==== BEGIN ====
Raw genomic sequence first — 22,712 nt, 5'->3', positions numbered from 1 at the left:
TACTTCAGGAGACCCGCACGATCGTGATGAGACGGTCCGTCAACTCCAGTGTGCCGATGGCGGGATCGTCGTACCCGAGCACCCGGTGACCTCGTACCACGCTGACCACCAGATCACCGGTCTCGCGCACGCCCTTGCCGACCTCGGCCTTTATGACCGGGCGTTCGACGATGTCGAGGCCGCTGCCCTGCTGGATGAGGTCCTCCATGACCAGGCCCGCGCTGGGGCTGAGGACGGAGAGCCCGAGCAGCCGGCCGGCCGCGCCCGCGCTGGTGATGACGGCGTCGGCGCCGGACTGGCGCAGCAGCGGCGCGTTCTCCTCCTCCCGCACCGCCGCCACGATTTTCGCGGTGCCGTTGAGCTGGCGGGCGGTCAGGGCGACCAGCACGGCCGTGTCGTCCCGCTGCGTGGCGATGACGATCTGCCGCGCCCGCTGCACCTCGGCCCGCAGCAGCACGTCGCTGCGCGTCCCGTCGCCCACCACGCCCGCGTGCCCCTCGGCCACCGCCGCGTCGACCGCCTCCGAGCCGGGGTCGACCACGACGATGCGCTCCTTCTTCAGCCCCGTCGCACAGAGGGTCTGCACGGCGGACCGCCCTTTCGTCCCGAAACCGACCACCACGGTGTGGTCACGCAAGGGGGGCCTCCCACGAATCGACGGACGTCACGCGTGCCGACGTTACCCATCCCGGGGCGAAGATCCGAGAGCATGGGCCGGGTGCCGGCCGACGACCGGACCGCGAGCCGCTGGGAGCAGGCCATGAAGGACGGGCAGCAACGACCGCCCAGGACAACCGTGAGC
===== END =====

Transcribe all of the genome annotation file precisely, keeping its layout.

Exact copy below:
Raw genomic sequence first — 22,712 nt, 5'->3', positions numbered from 1 at the left:
TACTTCAGGAGACCCGCACGATCGTGATGAGACGGTCCGTCAACTCCAGTGTGCCGATGGCGGGATCGTCGTACCCGAGCACCCGGTGACCTCGTACCACGCTGACCACCAGATCACCGGTCTCGCGCACGCCCTTGCCGACCTCGGCCTTTATGACCGGGCGTTCGACGATGTCGAGGCCGCTGCCCTGCTGGATGAGGTCCTCCATGACCAGGCCCGCGCTGGGGCTGAGGACGGAGAGCCCGAGCAGCCGGCCGGCCGCGCCCGCGCTGGTGATGACGGCGTCGGCGCCGGACTGGCGCAGCAGCGGCGCGTTCTCCTCCTCCCGCACCGCCGCCACGATTTTCGCGGTGCCGTTGAGCTGGCGGGCGGTCAGGGCGACCAGCACGGCCGTGTCGTCCCGCTGCGTGGCGATGACGATCTGCCGCGCCCGCTGCACCTCGGCCCGCAGCAGCACGTCGCTGCGCGTCCCGTCGCCCACCACGCCCGCGTGCCCCTCGGCCACCGCCGCGTCGACCGCCTCCGAGCCGGGGTCGACCACGACGATGCGCTCCTTCTTCAGCCCCGTCGCACAGAGGGTCTGCACGGCGGACCGCCCTTTCGTCCCGAAACCGACCACCACGGTGTGGTCACGCAAGGGGGGCCTCCCACGAATCGACGGACGTCACGCGTGCCGACGTTACCCATCCCGGGGCGAAGATCCGAGAGCATGGGCCGGGTGCCGGCCGACGACCGGACCGCGAGCCGCTGGGAGCAGGCCATGAAGGACGGGCAGCAACGACCGCCCAGGACAACCGTGAGC